For most organizations, the FDA’s SENDIG-DART v1.1 Fit-For-Use (FFU) pilot started with the Federal Register notice being posted back in October 2020. For some of us it began earlier when it became apparent that the FDA had an appetite to adopt the SEND standard for Developmental and Reproductive Toxicology (DART). That meant a pilot was inevitable.

Fast forward several years to 2022. We can now see what lessons were learned from that pilot as CDISC have published the details here on their wiki. There is a good deal of material to digest. There are the study data, study reports, FDA reports and a wealth of supporting documents. However, the learnings from the exercise are summarized in a set of PowerPoint slides which were compiled by CDISC. Still, that’s 21 slides crammed with information and recommendations which is a lot to consume. Yet it is very timely considering we are less than a year away from the standard becoming a regulatory submission requirement.

So, for those implementing SENDIG-DART v1.1, I’ll highlight just one area that seemed particularly troublesome to some of the organizations participating in the FFU pilot: The representation of the details of the timings of the results.

While for a General Toxicology study, the study day and dose day are practically synonymous and interchangeable, this is not typically the case with a DART study. Here we have the Dose Day, the Study Day and the Gestation Day as 3 independent concepts. They may happen to occur on the same calendar date, but they are independent. Of these, the Gestation Day is the concept typically used to report data. Obviously, anyone coming to SENDIG-DART from a background in SEND 3.1 is going to find such a concept quite jarring. In General Toxicology, Study Day is king, yet in DART it takes a back seat as the repro phase day – in this case the gestation day – takes precedent for the reporting and analysis. This is something that is described in the SENDIG-DART, but not always understood by all FFU participants.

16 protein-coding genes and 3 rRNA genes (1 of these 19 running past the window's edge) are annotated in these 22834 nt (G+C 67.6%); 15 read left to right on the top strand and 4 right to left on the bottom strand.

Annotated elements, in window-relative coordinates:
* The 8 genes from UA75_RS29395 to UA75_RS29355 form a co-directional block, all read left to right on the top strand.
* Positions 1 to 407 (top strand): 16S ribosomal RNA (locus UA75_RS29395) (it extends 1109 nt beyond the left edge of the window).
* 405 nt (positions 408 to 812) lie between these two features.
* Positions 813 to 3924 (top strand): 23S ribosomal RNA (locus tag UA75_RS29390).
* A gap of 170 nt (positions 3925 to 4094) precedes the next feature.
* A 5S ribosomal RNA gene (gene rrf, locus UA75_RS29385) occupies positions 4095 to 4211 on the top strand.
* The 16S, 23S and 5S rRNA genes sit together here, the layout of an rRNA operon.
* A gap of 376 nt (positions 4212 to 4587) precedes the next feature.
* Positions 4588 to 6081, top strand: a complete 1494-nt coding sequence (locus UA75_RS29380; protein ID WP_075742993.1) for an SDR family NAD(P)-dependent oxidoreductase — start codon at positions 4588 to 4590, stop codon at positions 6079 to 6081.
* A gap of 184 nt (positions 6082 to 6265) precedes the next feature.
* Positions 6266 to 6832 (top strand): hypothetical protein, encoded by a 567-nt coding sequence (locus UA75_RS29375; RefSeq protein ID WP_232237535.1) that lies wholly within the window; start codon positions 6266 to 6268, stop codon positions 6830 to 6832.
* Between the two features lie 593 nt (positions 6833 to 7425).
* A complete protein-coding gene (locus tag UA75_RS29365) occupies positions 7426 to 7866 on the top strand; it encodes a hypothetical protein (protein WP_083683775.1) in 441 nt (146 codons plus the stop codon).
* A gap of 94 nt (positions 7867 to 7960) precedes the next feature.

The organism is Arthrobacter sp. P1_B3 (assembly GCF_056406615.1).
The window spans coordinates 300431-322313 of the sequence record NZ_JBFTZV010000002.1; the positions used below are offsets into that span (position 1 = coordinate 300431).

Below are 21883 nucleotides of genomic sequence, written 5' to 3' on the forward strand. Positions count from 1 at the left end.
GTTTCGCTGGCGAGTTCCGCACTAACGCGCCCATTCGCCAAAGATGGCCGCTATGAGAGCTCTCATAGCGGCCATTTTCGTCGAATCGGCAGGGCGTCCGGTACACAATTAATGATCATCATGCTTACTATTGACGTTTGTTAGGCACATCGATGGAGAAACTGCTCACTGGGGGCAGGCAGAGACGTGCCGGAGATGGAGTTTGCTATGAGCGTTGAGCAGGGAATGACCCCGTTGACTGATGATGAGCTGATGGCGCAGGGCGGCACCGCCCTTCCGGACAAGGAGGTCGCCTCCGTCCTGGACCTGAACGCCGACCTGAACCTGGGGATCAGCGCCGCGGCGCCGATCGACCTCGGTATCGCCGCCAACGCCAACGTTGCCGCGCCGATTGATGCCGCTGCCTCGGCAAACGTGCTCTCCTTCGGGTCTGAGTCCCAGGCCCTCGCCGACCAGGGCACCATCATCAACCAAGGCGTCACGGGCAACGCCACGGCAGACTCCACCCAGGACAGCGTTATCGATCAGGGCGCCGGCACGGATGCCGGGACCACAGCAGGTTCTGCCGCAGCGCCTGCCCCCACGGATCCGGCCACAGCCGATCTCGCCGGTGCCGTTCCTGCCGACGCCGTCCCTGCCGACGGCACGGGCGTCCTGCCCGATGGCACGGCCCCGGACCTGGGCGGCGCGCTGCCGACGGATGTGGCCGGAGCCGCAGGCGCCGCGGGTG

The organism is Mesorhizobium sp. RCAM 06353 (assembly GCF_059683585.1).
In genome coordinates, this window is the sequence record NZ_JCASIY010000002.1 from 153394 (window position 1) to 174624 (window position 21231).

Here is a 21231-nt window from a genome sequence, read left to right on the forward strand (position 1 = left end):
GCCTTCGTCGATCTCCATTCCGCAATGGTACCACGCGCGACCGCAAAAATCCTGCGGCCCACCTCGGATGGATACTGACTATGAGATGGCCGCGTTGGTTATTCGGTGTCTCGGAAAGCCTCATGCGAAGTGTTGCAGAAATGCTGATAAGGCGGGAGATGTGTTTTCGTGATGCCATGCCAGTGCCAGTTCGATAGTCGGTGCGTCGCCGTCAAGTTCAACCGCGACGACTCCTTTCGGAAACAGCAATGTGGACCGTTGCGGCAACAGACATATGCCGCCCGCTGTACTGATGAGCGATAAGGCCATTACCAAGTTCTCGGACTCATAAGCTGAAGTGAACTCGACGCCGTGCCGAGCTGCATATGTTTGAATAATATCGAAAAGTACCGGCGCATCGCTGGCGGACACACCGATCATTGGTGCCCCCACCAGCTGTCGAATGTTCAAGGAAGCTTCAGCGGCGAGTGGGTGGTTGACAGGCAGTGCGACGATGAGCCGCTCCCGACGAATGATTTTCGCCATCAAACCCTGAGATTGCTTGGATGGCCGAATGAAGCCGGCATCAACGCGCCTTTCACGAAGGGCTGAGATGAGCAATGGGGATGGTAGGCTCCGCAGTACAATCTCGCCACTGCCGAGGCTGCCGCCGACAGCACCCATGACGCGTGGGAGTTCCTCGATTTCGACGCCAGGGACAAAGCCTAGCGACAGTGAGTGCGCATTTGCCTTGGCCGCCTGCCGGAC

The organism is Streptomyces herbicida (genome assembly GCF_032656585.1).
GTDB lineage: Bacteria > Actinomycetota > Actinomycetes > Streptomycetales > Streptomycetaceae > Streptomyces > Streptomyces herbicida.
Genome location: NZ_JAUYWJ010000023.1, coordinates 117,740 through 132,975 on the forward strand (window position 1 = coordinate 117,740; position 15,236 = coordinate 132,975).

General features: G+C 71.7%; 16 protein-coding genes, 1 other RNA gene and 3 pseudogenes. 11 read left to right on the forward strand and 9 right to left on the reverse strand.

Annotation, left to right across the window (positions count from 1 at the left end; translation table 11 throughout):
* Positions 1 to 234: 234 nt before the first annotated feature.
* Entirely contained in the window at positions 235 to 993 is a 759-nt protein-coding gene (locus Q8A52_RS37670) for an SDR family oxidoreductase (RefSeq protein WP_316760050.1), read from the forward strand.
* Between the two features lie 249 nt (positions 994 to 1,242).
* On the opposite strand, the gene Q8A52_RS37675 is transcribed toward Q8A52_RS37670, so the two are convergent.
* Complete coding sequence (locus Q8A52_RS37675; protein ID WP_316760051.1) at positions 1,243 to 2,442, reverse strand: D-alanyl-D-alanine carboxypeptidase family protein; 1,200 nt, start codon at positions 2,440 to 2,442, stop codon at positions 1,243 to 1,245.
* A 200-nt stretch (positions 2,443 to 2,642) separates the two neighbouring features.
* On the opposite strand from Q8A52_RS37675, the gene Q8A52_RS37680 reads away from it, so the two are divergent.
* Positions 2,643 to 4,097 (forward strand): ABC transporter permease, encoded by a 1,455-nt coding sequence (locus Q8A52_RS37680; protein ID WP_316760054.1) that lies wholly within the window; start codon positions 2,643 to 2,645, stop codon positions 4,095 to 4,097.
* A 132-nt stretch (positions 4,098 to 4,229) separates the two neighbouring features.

While there are many details noted and points to be considered in the FFU learnings, I wanted to highlight this issue as it is so crucial. Like many of the other issues highlighted by the pilot, the guidance and instructions are in the SENDIG-DART but are not always well understood. Therefore, it seems to me that the SENDIG-DART is even more tricky to interpret than the main SEND Implementation Guide. Yes, SENDIG-DART includes everything from the main guide and all the pitfalls we’ve all spent years learning to navigate, but DART now brings with it its own set of complications and subtleties.  I’m strongly recommending that any organization that is implementing SENDIG-DART pay close attention to every part of the Implementation Guide. Every detail is important and not to be glossed over. For many organizations, perhaps those with an already stretched SEND team, or with a low volume of DART studies, I’d go as far as to suggest that they shouldn’t look to implement SENDIG-DART themselves, and instead consider outsourcing it to an organization already experienced and capable of supporting this tricky standard. However, for those that are implementing, I’d advise them to take advantage of the training, support and assistance that their partners can provide.

‘Till next time


Published by Marc Ellison

Self-confessed SEND nerd who loves geek-ing out about everything to do with SEND. Active CDISC volunteer and member of the CDISC SEND extended leadership team. Director of SEND solutions at Instem responsible for all our industry leading SEND products and services.